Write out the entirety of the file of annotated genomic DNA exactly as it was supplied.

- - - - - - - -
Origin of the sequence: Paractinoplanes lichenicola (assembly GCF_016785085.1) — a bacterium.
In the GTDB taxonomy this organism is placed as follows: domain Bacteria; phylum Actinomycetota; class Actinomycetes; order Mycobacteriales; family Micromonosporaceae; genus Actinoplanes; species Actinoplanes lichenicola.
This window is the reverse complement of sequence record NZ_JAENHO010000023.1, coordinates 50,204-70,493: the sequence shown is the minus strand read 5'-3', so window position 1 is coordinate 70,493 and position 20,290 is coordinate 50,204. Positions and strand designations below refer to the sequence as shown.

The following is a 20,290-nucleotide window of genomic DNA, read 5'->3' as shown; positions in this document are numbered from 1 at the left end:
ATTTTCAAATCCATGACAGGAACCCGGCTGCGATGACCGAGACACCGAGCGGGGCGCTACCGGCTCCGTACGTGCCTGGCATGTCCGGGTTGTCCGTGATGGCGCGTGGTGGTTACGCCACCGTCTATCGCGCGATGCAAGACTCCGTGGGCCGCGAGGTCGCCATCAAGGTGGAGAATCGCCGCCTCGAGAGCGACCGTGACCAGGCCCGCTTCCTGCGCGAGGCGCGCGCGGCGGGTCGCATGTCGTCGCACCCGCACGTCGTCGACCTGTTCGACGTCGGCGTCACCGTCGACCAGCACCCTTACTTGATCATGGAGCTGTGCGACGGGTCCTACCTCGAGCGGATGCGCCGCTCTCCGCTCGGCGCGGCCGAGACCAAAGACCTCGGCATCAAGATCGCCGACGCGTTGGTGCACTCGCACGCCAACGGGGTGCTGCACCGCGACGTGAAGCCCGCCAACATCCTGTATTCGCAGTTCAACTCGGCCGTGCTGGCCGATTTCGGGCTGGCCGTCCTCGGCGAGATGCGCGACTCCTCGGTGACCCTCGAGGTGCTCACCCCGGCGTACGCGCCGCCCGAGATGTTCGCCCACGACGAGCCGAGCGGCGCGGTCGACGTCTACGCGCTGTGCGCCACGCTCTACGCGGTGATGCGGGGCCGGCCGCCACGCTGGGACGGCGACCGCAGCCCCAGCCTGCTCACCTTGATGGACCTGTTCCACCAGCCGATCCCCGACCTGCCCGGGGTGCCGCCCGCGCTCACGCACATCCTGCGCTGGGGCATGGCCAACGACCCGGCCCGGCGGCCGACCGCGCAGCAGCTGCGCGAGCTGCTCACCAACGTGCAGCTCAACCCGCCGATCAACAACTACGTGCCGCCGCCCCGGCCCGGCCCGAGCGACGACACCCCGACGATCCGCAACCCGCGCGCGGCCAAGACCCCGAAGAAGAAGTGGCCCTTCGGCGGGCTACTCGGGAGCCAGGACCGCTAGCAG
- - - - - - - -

Origin of the sequence: Paractinoplanes lichenicola (assembly GCF_016785085.1) — a bacterium.
In the GTDB taxonomy this organism is placed as follows: domain Bacteria; phylum Actinomycetota; class Actinomycetes; order Mycobacteriales; family Micromonosporaceae; genus Actinoplanes; species Actinoplanes lichenicola.
This window is the reverse complement of sequence record NZ_JAENHO010000023.1, coordinates 50,204-70,493: the sequence shown is the minus strand read 5'-3', so window position 1 is coordinate 70,493 and position 20,290 is coordinate 50,204. Positions and strand designations below refer to the sequence as shown.

The following is a 20,290-nucleotide window of genomic DNA, read 5'->3' as shown; positions in this document are numbered from 1 at the left end:
ATTTTCAAATCCATGACAGGAACCCGGCTGCGATGACCGAGACACCGAGCGGGGCGCTACCGGCTCCGTACGTGCCTGGCATGTCCGGGTTGTCCGTGATGGCGCGTGGTGGTTACGCCACCGTCTATCGCGCGATGCAAGACTCCGTGGGCCGCGAGGTCGCCATCAAGGTGGAGAATCGCCGCCTCGAGAGCGACCGTGACCAGGCCCGCTTCCTGCGCGAGGCGCGCGCGGCGGGTCGCATGTCGTCGCACCCGCACGTCGTCGACCTGTTCGACGTCGGCGTCACCGTCGACCAGCACCCTTACTTGATCATGGAGCTGTGCGACGGGTCCTACCTCGAGCGGATGCGCCGCTCTCCGCTCGGCGCGGCCGAGACCAAAGACCTCGGCATCAAGATCGCCGACGCGTTGGTGCACTCGCACGCCAACGGGGTGCTGCACCGCGACGTGAAGCCCGCCAACATCCTGTATTCGCAGTTCAACTCGGCCGTGCTGGCCGATTTCGGGCTGGCCGTCCTCGGCGAGATGCGCGACTCCTCGGTGACCCTCGAGGTGCTCACCCCGGCGTACGCGCCGCCCGAGATGTTCGCCCACGACGAGCCGAGCGGCGCGGTCGACGTCTACGCGCTGTGCGCCACGCTCTACGCGGTGATGCGGGGCCGGCCGCCACGCTGGGACGGCGACCGCAGCCCCAGCCTGCTCACCTTGATGGACCTGTTCCACCAGCCGATCCCCGACCTGCCCGGGGTGCCGCCCGCGCTCACGCACATCCTGCGCTGGGGCATGGCCAACGACCCGGCCCGGCGGCCGACCGCGCAGCAGCTGCGCGAGCTGCTCACCAACGTGCAGCTCAACCCGCCGATCAACAACTACGTGCCGCCGCCCCGGCCCGGCCCGAGCGACGACACCCCGACGATCCGCAACCCGCGCGCGGCCAAGACCCCGAAGAAGAAGTGGCCCTTCGGCGGGCTACTCGGGAGCCAGGACCGCTAGCAG